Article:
“We’ve seen an increasing number of corporate clients, who would have used bond or loan markets in a more traditional way, shift towards the project finance market, particularly in the past six months,” says Mr Baudron. “That market is now broadening in terms of the types of risk and deals and sectors that are being underwritten. Renewables has been a long-standing strength in the market, but now we’re seeing a lot more in the digital infrastructure space, where we’re growing our presence.”

Ms Del Canto says that institutional investors are increasingly active in project finance. MUFG is engaging with many as clients in transactions, as well as participating in certain deals as a lender.

“We’re optimistic about this year,” says Mr Baudron. “We see activity in capital markets recovering more quickly than we thought it would at the end of last year. We are still cautious, but it’s very positive.”

EMEA prospects

MUFG established a base in the EU after Brexit for a reason — it is a source of a large volume of business. Mr Baudron expects it to stay that way, with deals in countries like France and Germany, as well as southern European nations, not least in utilities, where there are large-scale investment programmes underway.

Ms Del Canto sees particular promise in the Middle East. MUFG has a presence in Dubai, where markets have been quieter over recent quarters, partly because a glut of liquidity from higher oil prices has obviated the need for other financing for many big companies. But with the region’s governments investing substantial sums in green technology, opportunities for financing large-scale energy transition projects are likely to grow. The hosting of the COP28 UN climate change conference in Dubai at the end of the year, following last year’s gathering in Egypt, is adding momentum to the Middle East and north Africa’s transition drive, she says.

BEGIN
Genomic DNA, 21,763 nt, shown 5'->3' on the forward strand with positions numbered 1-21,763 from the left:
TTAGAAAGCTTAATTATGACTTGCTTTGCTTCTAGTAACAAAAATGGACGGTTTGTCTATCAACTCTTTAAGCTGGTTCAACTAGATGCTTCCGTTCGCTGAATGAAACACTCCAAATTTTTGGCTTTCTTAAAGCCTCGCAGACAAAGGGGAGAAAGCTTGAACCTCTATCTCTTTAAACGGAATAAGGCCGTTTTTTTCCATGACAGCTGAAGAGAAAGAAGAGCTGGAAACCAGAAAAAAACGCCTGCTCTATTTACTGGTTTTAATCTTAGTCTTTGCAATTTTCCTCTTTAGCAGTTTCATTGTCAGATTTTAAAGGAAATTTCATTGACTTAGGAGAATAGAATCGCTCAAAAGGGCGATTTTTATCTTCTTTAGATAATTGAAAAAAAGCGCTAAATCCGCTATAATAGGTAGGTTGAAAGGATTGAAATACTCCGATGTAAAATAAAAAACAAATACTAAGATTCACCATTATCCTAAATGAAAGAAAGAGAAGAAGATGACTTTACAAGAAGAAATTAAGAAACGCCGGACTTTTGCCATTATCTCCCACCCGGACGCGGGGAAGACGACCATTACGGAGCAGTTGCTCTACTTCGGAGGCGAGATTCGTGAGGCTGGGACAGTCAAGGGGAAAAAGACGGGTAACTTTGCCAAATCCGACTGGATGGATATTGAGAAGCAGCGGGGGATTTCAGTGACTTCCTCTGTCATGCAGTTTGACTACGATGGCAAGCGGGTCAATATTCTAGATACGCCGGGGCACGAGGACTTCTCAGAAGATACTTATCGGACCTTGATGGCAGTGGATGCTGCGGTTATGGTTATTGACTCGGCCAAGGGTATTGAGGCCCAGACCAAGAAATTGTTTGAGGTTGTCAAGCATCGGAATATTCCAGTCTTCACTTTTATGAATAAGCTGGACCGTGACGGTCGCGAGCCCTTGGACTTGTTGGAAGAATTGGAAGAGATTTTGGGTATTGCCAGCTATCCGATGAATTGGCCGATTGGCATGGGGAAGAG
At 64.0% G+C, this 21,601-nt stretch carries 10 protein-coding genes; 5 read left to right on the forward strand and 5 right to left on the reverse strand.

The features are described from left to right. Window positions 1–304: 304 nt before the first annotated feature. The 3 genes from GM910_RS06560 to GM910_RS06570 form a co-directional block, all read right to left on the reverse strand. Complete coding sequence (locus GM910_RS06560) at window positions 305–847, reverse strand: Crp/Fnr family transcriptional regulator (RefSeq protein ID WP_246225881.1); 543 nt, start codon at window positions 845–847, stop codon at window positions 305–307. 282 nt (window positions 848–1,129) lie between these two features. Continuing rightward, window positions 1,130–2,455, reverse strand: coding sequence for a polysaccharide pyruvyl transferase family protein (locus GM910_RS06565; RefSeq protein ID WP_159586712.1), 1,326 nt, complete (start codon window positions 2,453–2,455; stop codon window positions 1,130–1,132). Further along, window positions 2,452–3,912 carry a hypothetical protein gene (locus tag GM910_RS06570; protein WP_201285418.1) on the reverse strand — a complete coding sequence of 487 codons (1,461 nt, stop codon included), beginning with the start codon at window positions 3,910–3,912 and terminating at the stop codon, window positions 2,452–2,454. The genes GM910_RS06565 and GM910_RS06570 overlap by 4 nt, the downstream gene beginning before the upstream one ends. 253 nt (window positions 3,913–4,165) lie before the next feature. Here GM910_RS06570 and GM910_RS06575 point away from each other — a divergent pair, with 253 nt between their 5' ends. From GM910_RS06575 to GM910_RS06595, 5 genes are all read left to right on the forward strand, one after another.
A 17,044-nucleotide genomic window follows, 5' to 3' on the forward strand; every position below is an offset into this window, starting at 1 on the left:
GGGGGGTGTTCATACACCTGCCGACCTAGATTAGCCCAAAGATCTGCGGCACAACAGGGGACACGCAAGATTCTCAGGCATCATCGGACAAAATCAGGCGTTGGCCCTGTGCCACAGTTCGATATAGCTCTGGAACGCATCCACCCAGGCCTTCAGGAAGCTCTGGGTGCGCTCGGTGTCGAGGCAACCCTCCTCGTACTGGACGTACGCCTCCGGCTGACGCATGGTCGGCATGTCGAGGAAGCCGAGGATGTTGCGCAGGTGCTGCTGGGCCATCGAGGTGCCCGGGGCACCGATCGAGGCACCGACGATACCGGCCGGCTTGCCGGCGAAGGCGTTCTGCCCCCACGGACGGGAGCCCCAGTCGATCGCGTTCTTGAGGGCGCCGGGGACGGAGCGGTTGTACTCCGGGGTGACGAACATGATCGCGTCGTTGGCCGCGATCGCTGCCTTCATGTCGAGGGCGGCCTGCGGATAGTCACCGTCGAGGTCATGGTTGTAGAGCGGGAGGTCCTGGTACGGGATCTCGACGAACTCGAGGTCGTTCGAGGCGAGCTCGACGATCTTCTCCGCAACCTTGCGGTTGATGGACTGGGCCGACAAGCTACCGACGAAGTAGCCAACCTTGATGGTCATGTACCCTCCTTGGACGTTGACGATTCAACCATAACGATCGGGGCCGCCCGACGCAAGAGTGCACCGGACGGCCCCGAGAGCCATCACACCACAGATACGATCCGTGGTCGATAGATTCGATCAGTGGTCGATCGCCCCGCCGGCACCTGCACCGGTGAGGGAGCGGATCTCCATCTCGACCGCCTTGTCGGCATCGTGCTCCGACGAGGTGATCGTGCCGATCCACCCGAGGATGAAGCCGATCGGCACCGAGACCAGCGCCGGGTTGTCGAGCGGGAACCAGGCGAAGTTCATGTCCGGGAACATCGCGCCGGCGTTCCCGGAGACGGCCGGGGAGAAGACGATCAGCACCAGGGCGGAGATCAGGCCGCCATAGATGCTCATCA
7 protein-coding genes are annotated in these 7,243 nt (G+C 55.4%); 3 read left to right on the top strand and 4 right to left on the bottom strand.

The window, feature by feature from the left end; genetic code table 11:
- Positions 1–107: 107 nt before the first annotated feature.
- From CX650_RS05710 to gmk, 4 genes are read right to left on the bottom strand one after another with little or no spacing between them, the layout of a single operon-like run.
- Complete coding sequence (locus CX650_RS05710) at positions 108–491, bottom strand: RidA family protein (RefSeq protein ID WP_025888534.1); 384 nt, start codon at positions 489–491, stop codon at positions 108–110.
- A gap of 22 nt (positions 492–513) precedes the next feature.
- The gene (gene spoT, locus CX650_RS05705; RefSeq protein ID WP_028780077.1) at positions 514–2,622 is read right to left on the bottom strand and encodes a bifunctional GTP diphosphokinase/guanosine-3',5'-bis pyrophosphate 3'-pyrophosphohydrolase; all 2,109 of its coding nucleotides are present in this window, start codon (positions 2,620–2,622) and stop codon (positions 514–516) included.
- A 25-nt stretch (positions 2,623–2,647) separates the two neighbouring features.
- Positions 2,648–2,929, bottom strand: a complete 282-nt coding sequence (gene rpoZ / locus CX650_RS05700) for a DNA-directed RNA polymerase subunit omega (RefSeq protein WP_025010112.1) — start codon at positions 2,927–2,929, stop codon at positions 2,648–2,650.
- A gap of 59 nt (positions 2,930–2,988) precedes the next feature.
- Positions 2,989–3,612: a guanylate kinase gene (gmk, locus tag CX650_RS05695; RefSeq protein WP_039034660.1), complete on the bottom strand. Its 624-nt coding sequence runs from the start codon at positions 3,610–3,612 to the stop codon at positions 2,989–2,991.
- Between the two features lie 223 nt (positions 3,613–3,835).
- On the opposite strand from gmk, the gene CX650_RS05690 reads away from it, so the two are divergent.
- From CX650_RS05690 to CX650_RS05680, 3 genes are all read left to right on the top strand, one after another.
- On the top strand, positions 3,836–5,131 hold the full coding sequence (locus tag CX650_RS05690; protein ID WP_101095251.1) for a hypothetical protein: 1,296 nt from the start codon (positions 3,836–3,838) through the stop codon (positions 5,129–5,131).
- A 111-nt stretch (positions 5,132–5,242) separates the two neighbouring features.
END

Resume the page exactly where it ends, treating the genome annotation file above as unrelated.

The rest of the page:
Both she and Mr Baudron highlight MUFG’s product range, but also its consensual culture, in which a strong emphasis is put on ensuring any decisions have the support of the full team — a trait typical of Japanese businesses.

“My first six months were, from a capital markets perspective, a bit slower than I would have expected,” says Ms Del Canto. “But we’ve been seeing what deals we can bring to market. And longer term, what really excites me is the growth of the platform. We have a really strong story to tell with investment grade capital markets, and we are looking to see in what other parts of the market we can become as relevant as we are in investment grade, loan origination and project finance. Can we drive that change? Creating that strategy alongside Antoine is really exciting.”